When legendary St. Louis Cardinal pitcher Dizzy Dean passed away, columnist Jim Murray wrote: “Dizzy let death dig in on him, something no other batter could do.”
The same sentiment could be expressed about Bob Gibson, the best ever right handed St. Louis Cardinal pitcher, who passed away October 2 at the age of 84. He fought pancreatic cancer for over a year — when he received the diagnosis in 2019, Gibson reportedly said, “that cancer is going to have a hell of a fight on his hands.” No doubt.
His passing came on the 52nd anniversary of one of Gibson’s most memorable performances: Game 1 of the 1968 World Series when he struck out 17 batters, a record number which still stands.
His Hall of Fame plaque is jammed with numbers: five-time 20-game winner; 3,117 career strikeouts; first to fan 200 batters in a season; two World Series’ MVPs; two Cy Young Awards; nine gold gloves; and 1968’s National League MVP.
There are more accomplishments, but they couldn’t fit on the plaque. Also missing are the personal qualities that led Gibson to the Hall — determination and competitiveness.
Tim McCarver, Gibson’s longtime battery mate, believed he was the most intimidating pitcher of all time. Gibson pitched with his cap pulled down low over his smoldering eyes. He worked quickly, buzzed hitters inside, and, in the words of Pete Rose, “he pitched angry.”
Describing Gibson as a warrior and gladiator, McCarver said, “I can’t talk about Gibson without mentioning… his extraordinary ability fueled by a compelling personality and intelligence; and his fire, drive, and tenacity.”
Gibson’s childhood was more Dickens-workhouse than Currier and Ives. Born November 9, 1935, he was the last of seven children. His father died months before his birth – Gibson’s mother, a laundress, did her best to provide, but public housing in Omaha was an adverse environment.
Gibson was an unhealthy child: rheumatic heart problems, rickets and pneumonia kept him indoors, where a rat once bit him on the ear.
As a teenager, sports offered a way out. Gibson was recognized as an all-city basketball player; he earned a scholarship to Creighton University. There, he became the first African American athlete to participate in both basketball and baseball.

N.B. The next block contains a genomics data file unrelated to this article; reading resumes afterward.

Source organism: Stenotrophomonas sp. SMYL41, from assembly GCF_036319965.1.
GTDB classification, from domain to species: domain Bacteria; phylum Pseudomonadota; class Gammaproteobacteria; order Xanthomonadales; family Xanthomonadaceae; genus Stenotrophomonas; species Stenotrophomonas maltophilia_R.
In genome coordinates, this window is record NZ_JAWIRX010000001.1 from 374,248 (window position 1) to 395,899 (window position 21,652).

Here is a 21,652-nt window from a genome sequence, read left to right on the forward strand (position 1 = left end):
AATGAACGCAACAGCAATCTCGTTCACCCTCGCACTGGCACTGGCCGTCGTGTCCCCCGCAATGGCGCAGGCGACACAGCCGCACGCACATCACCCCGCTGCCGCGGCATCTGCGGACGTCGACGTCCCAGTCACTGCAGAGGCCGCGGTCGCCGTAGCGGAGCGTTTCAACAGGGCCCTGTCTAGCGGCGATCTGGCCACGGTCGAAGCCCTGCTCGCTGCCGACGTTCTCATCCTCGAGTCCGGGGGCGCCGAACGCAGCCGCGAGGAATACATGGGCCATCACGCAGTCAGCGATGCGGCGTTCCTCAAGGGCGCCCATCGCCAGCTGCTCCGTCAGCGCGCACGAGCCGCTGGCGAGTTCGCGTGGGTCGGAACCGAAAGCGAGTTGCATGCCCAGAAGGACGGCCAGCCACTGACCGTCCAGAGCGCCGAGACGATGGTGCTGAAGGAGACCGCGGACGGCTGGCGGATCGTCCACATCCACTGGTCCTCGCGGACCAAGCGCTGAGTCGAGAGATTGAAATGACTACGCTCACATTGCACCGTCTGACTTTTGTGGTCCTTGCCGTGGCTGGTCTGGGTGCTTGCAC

Playing briefly for the Harlem Globetrotters, Gibson considered a career in professional basketball. The Minneapolis Lakers evidenced interest, sending him information and a questionnaire. Gibson returned the form, but heard nothing more from the team, so baseball, his second sport, became his focus. He signed with the St. Louis Cardinals in 1957, made the big league squad 2 years later, and matured under manager Johnny Keane in 1961.
Ironically, Gibson had never seen a professional baseball game until he was in one. “We did not own a television…so the first game I watched was in person, wearing a Cardinal uniform,” Gibson laughed.
The relationship with Keane was pivotal in Gibson’s development. “Keane called me into his office and told me I was going to pitch every fourth or fifth day,” Gibson remembered, “and that’s the way it would be, win, lose or draw, until I learned how to pitch. I liked that. It gave me confidence.”
Hall of Fame sportswriter Bob Broeg, who had watched baseball since the days of Babe Ruth, recalled the first time he saw Gibson warming up. Broeg dashed from his pressbox perch to see the bullpen action up close. “He’s not only incredibly fast, but I had never seen a ball move like that,” he stated.
Truth was Gibson’s success was not reliant on speed alone– although one Redbird scout said he appeared to be “throwing a thousand miles an hour.” Gibson possessed late movement and natural sink. When controlled, this is a devastating combination.
McCarver explained: “I could never catch Bob cleanly, nothing ever felt soft in the center of the mitt. I was always catching him on the heel of the glove or on the thumb because of the late movement. If I didn’t know where the pitch was going, how could a hitter figure him out?”
Gibson’s mound repertoire primarily consisted of two pitches: fastball (with multiple angles of break) and slider. He threw an occasional curve, but it was an adequate “show me” pitch designed to vary any pattern the hitter might detect. The goal was to “keep the ball good and low, right on the corners.”
That game plan worked to virtual perfection in 1968, “the year of the pitcher.” Baseball was blessed with a plethora of talented hurlers, but anyone who saw Gibson that season witnessed one of the top-tier players in peak form. He was 22-9, had a 1.12 earned run average, completed 28 of his 34 starts and tossed 13 shutouts. It was the best overall season for a pitcher in the “live ball” era.
Gibson realized his pitching abilities were part of his nature: “It’s not something I earned or acquired or bought. It’s a gift. It’s something that was given to me.”
During his 1981 Hall of Fame speech, Gibson said he wanted to be remembered “as a competitor who gave 100 percent every time I went out on the field. Sometimes I wasn’t too good, but nobody could accuse me of cheating them out of what they paid to see.”
That’s exactly the way Bob Gibson will always be remembered. He’s one of major league baseball’s greatest treasures.
Bob Gibson, RIP.